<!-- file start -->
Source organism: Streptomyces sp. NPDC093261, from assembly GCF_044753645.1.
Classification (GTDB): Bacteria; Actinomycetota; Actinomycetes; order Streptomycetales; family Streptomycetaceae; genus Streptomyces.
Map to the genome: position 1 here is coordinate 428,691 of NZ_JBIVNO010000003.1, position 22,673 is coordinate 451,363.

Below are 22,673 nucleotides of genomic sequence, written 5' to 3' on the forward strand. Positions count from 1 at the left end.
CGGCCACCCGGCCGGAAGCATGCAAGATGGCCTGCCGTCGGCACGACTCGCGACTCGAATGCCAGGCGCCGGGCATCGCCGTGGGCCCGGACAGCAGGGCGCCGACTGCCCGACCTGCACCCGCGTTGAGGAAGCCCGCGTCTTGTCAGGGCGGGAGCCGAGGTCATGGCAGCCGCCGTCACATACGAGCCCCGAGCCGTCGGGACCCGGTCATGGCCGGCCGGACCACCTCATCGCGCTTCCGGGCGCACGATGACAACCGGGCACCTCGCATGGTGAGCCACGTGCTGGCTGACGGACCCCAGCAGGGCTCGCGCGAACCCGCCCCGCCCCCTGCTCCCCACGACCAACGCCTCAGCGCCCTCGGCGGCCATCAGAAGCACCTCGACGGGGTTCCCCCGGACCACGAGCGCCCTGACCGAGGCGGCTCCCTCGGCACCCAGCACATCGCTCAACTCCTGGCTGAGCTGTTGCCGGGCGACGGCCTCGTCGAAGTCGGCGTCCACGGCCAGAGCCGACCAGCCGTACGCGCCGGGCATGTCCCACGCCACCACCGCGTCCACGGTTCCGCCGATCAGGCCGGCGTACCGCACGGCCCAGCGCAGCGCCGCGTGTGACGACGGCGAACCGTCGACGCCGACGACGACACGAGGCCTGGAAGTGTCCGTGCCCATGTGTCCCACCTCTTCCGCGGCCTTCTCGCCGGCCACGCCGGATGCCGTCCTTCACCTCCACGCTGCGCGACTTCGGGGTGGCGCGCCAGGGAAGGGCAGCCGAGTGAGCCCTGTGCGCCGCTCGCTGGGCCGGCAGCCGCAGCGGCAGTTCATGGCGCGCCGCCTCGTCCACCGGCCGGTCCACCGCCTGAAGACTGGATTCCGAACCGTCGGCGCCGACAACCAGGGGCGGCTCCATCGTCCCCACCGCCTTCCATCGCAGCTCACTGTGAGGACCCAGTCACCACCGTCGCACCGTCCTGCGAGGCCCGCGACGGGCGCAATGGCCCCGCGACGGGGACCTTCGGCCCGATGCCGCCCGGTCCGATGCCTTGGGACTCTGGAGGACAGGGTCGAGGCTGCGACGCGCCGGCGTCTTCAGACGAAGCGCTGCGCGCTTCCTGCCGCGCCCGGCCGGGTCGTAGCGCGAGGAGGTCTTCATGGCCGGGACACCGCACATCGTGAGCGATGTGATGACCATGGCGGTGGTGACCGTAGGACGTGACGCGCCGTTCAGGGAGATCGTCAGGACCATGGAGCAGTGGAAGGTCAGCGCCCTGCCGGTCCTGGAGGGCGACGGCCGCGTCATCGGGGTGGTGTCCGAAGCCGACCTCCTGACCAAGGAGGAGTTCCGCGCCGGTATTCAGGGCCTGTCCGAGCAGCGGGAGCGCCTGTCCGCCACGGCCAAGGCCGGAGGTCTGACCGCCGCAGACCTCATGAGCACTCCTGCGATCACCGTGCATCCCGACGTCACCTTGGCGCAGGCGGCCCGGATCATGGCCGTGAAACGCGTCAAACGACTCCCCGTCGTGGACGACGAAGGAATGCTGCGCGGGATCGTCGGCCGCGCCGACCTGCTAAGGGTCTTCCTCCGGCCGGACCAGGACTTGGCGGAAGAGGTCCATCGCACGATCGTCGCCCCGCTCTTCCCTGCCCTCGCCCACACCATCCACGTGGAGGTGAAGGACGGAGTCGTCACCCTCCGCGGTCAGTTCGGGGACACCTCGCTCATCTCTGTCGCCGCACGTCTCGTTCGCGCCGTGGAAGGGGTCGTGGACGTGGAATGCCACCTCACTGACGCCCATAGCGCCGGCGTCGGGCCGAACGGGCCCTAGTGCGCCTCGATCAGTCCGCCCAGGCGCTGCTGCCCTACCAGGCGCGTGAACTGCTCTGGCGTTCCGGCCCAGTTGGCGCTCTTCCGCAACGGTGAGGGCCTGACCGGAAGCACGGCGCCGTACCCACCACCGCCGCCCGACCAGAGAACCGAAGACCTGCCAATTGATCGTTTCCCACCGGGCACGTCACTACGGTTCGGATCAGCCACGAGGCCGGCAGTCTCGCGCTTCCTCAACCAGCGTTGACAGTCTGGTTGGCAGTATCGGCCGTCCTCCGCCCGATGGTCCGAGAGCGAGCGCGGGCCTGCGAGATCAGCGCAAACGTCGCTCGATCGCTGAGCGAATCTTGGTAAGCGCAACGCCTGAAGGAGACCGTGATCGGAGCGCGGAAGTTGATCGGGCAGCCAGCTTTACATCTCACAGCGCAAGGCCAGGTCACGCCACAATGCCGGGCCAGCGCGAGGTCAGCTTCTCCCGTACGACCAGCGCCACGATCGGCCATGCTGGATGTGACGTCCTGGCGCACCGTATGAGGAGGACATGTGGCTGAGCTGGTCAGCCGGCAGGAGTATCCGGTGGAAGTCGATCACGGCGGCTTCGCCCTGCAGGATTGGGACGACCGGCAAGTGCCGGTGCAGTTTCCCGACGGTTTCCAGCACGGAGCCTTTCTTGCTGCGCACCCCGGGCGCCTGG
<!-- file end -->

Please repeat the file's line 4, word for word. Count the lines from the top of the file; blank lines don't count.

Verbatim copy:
Below are 22,673 nucleotides of genomic sequence, written 5' to 3' on the forward strand. Positions count from 1 at the left end.